You may (perhaps) have wondered why I didn’t do the usual year-end review in this column last week. The truth is, I just wanted one week after Christmas without having to be depressed again. But now, like pretty much everyone else, I have a stinking cold. Being in a foul mood anyway then, I might as well get on with it.
2010, the year the country was taken into receivership. The year we agreed to smash up our health and welfare systems in order pay for the mistakes of bankers. If overcrowding is any measure, our hospitals are now in the worst state that they have ever been. The year in which we found out that we are basically slaves to the whims of a financial market, in which our government became our pimps, offering out our services for the best terms they could get. One easy country, only slightly abused, willing to work into the next generation.
And it’s not going to get better soon. Beware a false dawn, as Fianna Fáil tries desperately to spin anything not immediately disastrous into ‘recovery’. Expect them to make complete asses out of the Green party as they continually put off the election in the desperate hope that some good news will arrive. Or, more depressing but more likely, that we will eventually come to see our current state of oppression as normal.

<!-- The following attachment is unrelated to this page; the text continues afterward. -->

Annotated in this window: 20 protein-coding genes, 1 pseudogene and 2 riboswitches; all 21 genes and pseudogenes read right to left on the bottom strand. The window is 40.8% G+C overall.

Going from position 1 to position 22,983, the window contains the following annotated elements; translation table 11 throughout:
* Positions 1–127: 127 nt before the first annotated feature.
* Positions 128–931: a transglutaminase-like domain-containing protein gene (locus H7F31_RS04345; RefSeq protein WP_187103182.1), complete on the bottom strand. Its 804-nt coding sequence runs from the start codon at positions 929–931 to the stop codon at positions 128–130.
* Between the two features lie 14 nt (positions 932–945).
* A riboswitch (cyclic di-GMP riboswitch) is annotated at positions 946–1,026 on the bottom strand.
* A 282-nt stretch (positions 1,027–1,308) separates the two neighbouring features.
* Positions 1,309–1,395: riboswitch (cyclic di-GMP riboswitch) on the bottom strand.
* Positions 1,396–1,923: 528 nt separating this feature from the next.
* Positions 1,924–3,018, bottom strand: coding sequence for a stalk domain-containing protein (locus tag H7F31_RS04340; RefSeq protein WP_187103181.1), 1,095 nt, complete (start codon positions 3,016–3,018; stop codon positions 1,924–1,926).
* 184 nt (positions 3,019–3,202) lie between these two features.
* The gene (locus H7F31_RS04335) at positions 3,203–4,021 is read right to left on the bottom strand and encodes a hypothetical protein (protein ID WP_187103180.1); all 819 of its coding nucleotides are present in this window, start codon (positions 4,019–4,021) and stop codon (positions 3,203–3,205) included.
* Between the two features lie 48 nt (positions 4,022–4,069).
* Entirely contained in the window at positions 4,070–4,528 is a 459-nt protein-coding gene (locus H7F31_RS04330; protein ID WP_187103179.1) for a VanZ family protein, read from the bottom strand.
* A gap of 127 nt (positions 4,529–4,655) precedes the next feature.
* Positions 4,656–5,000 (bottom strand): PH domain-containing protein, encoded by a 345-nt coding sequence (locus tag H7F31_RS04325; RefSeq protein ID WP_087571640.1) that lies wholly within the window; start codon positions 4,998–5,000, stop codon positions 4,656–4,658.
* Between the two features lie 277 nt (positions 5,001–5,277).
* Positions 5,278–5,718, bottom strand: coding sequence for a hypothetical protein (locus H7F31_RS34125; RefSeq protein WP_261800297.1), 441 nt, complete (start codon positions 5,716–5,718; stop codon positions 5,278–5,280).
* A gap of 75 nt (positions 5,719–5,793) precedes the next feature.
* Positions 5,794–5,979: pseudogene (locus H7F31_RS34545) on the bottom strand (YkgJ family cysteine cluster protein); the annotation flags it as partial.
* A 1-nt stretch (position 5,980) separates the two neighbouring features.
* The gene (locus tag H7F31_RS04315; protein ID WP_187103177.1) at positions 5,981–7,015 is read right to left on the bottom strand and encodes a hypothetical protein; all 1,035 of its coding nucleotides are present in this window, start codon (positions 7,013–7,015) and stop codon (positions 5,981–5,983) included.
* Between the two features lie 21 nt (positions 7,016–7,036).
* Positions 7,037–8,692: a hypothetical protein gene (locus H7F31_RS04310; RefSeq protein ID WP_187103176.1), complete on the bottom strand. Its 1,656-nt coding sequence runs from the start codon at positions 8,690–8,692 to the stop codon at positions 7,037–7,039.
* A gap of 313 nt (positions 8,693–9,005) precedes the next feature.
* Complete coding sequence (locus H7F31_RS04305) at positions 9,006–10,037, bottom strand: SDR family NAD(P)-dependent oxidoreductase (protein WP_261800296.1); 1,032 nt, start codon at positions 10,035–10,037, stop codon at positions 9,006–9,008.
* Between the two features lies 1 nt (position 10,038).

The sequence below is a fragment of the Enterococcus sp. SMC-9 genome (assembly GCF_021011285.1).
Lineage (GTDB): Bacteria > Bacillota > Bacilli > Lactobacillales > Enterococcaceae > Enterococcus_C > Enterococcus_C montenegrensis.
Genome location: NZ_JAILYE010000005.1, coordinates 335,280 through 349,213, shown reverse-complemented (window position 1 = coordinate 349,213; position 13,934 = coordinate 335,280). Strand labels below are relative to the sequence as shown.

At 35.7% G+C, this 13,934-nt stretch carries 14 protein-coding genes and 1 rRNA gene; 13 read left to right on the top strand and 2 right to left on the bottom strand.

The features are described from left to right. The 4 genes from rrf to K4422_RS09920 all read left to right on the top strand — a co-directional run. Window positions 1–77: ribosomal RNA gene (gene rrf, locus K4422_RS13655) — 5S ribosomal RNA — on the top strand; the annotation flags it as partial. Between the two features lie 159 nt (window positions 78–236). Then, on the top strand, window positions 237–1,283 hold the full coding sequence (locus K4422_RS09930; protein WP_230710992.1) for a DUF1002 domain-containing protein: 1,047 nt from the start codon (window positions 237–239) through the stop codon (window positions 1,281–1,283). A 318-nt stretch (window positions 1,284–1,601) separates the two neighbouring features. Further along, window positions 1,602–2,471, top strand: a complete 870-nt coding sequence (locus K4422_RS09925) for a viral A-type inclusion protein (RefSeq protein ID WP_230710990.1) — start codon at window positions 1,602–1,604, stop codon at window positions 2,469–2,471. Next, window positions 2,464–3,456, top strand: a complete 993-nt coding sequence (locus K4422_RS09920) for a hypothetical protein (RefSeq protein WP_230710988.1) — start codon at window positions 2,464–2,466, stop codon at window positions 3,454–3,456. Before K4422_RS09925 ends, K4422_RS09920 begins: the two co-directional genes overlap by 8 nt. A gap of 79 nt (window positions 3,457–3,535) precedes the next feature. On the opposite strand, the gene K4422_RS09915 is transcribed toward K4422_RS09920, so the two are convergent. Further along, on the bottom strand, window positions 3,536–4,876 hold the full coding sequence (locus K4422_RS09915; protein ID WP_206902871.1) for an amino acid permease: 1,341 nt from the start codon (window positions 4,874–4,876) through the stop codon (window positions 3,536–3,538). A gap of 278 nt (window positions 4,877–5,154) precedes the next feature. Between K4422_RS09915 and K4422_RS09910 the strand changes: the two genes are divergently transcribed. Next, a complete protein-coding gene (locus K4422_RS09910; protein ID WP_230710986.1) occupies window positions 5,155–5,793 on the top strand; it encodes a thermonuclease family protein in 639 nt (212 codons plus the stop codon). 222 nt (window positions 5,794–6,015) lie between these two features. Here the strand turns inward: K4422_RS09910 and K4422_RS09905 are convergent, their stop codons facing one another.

In the end we may have to hold a general strike or other mass protest to force them to stop harming the country. The fact that they have not already resigned out of sheer embarrassment tells us a lot about the kind of shower they are.
So 2011 is not shaping up to be a good year… The President has asked business to project a dynamic image of Ireland abroad but you know, I think if they could they’d be doing it already. How can they when the people responsible for this mess are still in charge? At best we look forward to a desperate endgame followed by a divisive election, our impossible financial situation growing worse all the while. It will be a year of damage but… Well, at least it won’t be dull.
I can’t finish though without a quick word about Ivan Yates and the collapse of his business. It is a sad situation of course when a company goes under, especially one with many employees. But I cannot find it in myself to feel sorry for the man. Recall what business he was in – gambling. It’s not exactly productive industry. Gambling is something we need a whole lot less of in this country. In the madness of the last few years, Ireland changed from a growing economy into a property casino. And yet, in a complete reversal of the norm in these things, it was the house that lost.
It must be said though, at least Ivan Yates doesn’t expect the rest of us to make good his losses. When banks could learn a lesson in socially responsible business and basic morality from a bookie, you know what they’re worth.